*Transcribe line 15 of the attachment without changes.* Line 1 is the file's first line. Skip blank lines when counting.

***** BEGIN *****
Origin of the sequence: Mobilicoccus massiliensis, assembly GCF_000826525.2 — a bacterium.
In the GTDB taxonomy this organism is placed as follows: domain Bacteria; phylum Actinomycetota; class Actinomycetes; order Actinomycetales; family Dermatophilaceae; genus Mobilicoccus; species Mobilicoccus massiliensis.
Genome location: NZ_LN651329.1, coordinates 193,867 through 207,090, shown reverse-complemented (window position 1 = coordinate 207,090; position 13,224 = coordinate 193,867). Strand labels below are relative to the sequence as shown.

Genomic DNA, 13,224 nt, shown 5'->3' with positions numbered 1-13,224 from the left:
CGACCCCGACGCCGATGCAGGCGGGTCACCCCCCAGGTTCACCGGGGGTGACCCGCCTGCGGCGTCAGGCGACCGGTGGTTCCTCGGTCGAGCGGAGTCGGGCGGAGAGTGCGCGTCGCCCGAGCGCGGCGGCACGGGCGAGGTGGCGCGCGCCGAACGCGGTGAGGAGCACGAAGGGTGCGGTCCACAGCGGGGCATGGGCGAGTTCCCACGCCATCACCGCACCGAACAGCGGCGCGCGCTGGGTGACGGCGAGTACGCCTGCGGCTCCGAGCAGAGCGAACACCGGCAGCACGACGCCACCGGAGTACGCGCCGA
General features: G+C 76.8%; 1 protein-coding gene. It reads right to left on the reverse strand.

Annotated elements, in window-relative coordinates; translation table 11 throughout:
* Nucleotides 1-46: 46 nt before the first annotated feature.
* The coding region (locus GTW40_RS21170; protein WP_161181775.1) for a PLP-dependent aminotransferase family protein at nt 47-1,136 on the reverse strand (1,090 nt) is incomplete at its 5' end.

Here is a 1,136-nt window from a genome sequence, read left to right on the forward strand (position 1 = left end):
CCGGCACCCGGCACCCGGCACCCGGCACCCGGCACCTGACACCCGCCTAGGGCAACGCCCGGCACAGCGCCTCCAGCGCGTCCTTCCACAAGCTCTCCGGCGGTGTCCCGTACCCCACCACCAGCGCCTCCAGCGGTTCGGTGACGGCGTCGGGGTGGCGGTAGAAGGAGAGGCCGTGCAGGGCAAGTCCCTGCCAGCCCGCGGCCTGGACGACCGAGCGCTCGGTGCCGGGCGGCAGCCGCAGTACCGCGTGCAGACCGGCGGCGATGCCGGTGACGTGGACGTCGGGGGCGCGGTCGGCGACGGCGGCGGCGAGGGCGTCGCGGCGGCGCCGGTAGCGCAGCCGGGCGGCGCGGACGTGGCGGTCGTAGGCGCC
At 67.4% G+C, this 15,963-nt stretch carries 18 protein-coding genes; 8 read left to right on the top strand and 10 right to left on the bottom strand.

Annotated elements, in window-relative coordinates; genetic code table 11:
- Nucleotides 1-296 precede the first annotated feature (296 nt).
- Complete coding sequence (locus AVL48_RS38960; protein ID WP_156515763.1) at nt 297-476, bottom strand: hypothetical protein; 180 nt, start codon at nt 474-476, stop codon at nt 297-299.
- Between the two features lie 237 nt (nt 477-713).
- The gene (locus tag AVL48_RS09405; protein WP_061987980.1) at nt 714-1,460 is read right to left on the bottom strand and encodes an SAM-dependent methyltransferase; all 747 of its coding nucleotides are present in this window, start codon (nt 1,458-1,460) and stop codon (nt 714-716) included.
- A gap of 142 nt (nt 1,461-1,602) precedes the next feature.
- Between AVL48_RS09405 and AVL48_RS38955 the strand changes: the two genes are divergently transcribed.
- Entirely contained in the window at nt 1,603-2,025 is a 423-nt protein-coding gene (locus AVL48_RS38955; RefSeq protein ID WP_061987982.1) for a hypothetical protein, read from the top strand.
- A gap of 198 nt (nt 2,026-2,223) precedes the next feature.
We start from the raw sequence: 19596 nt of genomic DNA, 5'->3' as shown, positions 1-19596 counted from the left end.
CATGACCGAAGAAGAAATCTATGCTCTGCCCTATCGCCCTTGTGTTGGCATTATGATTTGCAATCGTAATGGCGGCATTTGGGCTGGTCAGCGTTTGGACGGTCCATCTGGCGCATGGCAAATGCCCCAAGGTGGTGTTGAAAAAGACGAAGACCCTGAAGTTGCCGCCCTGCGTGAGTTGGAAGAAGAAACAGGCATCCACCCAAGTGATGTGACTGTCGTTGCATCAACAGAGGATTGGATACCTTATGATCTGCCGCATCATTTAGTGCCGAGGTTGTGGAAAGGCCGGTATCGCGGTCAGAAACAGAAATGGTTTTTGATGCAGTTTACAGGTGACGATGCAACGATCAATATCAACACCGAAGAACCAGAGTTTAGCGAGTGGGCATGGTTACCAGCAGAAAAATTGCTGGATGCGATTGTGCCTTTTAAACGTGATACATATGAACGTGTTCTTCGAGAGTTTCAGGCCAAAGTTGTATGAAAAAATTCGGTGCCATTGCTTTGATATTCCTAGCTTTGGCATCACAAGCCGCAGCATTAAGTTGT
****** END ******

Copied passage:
- Complete coding sequence (locus AVL48_RS38960; protein ID WP_156515763.1) at nt 297-476, bottom strand: hypothetical protein; 180 nt, start codon at nt 474-476, stop codon at nt 297-299.